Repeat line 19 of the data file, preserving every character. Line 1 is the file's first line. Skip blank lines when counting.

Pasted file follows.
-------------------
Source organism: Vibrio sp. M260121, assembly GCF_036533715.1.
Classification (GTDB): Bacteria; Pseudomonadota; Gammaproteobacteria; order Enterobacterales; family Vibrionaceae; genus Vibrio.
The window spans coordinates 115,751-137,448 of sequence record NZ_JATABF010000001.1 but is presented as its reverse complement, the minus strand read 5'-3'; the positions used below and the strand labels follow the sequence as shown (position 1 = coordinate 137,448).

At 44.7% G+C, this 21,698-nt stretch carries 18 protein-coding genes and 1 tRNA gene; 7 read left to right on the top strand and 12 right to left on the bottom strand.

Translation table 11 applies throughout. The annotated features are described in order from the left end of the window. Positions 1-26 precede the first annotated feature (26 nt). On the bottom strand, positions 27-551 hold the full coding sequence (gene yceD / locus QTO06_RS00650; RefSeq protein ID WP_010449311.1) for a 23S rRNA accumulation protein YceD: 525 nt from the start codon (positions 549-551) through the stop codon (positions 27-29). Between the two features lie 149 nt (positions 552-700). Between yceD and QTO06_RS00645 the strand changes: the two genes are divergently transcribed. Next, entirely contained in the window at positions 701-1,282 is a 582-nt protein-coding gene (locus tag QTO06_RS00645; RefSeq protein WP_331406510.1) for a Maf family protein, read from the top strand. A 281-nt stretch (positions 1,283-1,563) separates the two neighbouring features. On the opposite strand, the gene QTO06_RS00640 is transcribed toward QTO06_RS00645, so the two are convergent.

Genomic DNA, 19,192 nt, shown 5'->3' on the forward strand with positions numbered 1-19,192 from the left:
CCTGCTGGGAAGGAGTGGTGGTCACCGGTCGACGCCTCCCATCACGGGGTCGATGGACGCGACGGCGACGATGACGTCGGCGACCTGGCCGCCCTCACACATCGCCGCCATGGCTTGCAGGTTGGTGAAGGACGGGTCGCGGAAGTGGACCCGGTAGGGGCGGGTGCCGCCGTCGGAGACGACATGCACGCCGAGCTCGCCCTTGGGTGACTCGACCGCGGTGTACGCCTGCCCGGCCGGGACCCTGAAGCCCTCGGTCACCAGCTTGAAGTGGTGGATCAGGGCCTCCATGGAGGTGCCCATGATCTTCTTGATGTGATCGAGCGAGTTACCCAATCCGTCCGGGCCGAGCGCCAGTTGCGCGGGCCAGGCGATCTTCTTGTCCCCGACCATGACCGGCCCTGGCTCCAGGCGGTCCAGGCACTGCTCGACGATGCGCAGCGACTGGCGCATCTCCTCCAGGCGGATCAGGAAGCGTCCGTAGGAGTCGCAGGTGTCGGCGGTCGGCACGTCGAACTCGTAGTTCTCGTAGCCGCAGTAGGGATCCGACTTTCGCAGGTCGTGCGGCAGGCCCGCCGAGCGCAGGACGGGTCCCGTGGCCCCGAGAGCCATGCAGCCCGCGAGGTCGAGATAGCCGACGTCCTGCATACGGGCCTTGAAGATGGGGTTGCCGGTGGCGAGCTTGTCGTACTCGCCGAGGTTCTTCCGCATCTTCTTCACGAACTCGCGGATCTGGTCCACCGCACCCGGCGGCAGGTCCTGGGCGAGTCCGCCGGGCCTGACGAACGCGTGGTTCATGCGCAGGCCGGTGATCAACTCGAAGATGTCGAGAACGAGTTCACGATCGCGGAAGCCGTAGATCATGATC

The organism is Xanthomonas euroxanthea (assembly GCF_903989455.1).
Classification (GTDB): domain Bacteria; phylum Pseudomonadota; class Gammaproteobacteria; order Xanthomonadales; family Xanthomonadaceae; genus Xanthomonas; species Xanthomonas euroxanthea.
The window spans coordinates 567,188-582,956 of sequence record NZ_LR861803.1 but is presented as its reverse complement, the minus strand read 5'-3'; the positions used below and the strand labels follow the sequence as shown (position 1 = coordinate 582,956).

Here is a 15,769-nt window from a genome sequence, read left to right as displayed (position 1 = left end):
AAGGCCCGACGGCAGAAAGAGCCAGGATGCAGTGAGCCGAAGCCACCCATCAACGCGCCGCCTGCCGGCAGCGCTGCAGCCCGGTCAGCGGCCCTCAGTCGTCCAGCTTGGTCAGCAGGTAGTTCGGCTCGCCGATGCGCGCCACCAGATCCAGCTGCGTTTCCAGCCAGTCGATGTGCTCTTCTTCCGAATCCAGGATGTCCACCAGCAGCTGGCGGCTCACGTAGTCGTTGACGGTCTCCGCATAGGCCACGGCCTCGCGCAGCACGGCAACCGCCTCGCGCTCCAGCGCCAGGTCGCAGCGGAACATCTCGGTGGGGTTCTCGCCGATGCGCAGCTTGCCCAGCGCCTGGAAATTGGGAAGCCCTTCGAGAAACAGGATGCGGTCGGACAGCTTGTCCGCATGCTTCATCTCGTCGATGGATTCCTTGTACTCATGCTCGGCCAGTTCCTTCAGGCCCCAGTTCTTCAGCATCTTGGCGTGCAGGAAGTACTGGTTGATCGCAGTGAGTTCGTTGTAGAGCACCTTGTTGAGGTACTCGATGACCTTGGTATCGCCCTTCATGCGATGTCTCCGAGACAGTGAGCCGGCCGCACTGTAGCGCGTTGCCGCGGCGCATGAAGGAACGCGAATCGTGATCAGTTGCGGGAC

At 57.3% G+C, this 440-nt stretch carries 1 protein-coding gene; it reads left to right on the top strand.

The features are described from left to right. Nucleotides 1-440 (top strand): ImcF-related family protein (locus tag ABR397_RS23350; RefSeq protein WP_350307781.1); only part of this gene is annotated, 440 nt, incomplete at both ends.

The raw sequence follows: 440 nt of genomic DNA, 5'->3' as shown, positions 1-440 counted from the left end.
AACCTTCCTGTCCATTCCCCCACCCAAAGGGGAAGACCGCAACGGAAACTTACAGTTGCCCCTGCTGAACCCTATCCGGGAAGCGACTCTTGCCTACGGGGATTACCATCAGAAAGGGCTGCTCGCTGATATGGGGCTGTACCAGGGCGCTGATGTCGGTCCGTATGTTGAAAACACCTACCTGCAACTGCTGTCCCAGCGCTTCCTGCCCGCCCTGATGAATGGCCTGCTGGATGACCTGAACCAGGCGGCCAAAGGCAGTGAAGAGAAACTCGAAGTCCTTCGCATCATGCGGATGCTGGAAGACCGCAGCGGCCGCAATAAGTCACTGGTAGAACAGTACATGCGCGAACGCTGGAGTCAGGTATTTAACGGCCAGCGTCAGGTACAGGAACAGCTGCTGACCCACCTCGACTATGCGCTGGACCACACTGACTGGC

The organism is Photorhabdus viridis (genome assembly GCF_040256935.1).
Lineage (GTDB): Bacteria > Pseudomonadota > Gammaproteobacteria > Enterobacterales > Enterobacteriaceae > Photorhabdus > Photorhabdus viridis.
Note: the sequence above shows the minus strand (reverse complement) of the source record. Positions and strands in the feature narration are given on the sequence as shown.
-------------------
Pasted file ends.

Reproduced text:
Note: the sequence above shows the minus strand (reverse complement) of the source record. Positions and strands in the feature narration are given on the sequence as shown.